Back when AM Radio ruled the airwaves, before the onset of polarization, you could hear everything from rock and pop, to soul and jazz, to country and folk all on your favorite local station. Frequently sandwiched in with the hits were novelty tunes, like “They’re Coming to Take Me Away, Ha-Haaa!” by Napoleon XIV, which reached #3 on the Billboard Top 100:
Napoleon XIV didn’t really exist. The record was the brainchild of one Jerry Samuels, a recording engineer who used a Variable-Frequency Oscillator to create the vocal effects and manipulated the tape speeds to get his desired results. Samuels didn’t exactly sing the ditty as much as use a poetic cadence, which makes him a pioneer of early rap music!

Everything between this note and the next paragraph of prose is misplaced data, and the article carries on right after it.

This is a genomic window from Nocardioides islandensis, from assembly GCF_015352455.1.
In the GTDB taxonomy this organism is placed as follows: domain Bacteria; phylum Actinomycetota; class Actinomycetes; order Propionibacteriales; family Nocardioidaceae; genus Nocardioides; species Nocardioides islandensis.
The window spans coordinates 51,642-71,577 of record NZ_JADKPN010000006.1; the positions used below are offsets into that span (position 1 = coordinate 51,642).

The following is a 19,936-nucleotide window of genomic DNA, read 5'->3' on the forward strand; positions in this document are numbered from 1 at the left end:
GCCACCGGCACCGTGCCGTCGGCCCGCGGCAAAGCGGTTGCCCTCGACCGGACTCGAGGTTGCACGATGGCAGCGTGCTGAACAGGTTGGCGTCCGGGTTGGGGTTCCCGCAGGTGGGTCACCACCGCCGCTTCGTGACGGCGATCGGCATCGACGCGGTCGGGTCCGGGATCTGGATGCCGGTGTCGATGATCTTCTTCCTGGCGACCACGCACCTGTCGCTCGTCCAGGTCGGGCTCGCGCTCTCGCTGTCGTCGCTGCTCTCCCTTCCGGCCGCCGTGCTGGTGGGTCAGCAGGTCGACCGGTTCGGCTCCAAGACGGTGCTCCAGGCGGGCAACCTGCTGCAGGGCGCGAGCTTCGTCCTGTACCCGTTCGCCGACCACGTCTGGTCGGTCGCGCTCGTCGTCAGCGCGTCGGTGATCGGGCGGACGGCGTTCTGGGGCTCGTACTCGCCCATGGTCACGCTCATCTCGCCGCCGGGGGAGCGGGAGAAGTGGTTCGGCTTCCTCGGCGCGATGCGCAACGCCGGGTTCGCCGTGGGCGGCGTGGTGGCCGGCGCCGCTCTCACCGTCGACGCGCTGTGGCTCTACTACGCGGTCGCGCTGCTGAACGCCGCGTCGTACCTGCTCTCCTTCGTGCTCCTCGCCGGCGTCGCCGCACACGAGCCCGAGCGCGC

“They’re Coming to Take Me Away, Ha-Haaa!” plummeted down the charts as quickly as it rose. A controversy had ensued regarding the song making fun of the mentally ill, and the record wound up banned in many cities, disappearing as fast as it emerged. Samuels made several unsuccessful attempts to recapture his one-hit glory, but lightning never struck twice for him. The record remains a favorite among afficianodos of bizarre obscurities, and has been a staple of the Dr. Demento radio program over the decades.